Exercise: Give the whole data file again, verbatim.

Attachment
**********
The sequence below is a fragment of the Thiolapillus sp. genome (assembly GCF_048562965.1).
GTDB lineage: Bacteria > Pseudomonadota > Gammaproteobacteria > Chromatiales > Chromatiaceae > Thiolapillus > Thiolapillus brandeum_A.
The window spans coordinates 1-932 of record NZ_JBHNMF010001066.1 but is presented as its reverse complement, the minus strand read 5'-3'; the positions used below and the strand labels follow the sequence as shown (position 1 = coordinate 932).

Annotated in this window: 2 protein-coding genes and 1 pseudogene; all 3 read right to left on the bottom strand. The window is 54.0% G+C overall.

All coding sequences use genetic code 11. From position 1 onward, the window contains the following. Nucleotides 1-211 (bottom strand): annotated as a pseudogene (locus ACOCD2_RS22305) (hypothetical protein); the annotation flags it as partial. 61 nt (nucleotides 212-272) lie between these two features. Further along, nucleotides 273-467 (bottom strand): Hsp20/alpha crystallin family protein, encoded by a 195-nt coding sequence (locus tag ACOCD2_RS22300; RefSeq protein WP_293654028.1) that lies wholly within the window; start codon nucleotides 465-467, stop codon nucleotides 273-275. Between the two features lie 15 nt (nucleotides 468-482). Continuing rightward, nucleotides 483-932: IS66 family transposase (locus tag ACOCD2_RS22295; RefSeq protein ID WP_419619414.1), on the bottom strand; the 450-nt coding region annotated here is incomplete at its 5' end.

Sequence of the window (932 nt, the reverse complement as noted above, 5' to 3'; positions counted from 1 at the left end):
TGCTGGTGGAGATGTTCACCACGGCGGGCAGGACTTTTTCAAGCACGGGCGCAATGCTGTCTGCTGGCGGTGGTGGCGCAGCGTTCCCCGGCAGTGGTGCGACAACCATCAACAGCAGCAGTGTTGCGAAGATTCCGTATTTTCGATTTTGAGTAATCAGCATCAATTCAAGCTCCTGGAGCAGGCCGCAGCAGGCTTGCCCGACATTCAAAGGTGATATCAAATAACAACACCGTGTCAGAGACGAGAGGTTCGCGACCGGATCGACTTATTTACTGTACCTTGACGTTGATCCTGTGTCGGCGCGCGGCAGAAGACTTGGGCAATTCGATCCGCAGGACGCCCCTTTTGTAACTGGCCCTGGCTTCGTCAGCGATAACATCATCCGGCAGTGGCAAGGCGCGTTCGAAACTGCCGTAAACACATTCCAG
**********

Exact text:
The sequence below is a fragment of the Thiolapillus sp. genome (assembly GCF_048562965.1).
GTDB lineage: Bacteria > Pseudomonadota > Gammaproteobacteria > Chromatiales > Chromatiaceae > Thiolapillus > Thiolapillus brandeum_A.
The window spans coordinates 1-932 of record NZ_JBHNMF010001066.1 but is presented as its reverse complement, the minus strand read 5'-3'; the positions used below and the strand labels follow the sequence as shown (position 1 = coordinate 932).

Annotated in this window: 2 protein-coding genes and 1 pseudogene; all 3 read right to left on the bottom strand. The window is 54.0% G+C overall.

All coding sequences use genetic code 11. From position 1 onward, the window contains the following. Nucleotides 1-211 (bottom strand): annotated as a pseudogene (locus ACOCD2_RS22305) (hypothetical protein); the annotation flags it as partial. 61 nt (nucleotides 212-272) lie between these two features. Further along, nucleotides 273-467 (bottom strand): Hsp20/alpha crystallin family protein, encoded by a 195-nt coding sequence (locus tag ACOCD2_RS22300; RefSeq protein WP_293654028.1) that lies wholly within the window; start codon nucleotides 465-467, stop codon nucleotides 273-275. Between the two features lie 15 nt (nucleotides 468-482). Continuing rightward, nucleotides 483-932: IS66 family transposase (locus tag ACOCD2_RS22295; RefSeq protein ID WP_419619414.1), on the bottom strand; the 450-nt coding region annotated here is incomplete at its 5' end.

Sequence of the window (932 nt, the reverse complement as noted above, 5' to 3'; positions counted from 1 at the left end):
TGCTGGTGGAGATGTTCACCACGGCGGGCAGGACTTTTTCAAGCACGGGCGCAATGCTGTCTGCTGGCGGTGGTGGCGCAGCGTTCCCCGGCAGTGGTGCGACAACCATCAACAGCAGCAGTGTTGCGAAGATTCCGTATTTTCGATTTTGAGTAATCAGCATCAATTCAAGCTCCTGGAGCAGGCCGCAGCAGGCTTGCCCGACATTCAAAGGTGATATCAAATAACAACACCGTGTCAGAGACGAGAGGTTCGCGACCGGATCGACTTATTTACTGTACCTTGACGTTGATCCTGTGTCGGCGCGCGGCAGAAGACTTGGGCAATTCGATCCGCAGGACGCCCCTTTTGTAACTGGCCCTGGCTTCGTCAGCGATAACATCATCCGGCAGTGGCAAGGCGCGTTCGAAACTGCCGTAAACACATTCCAG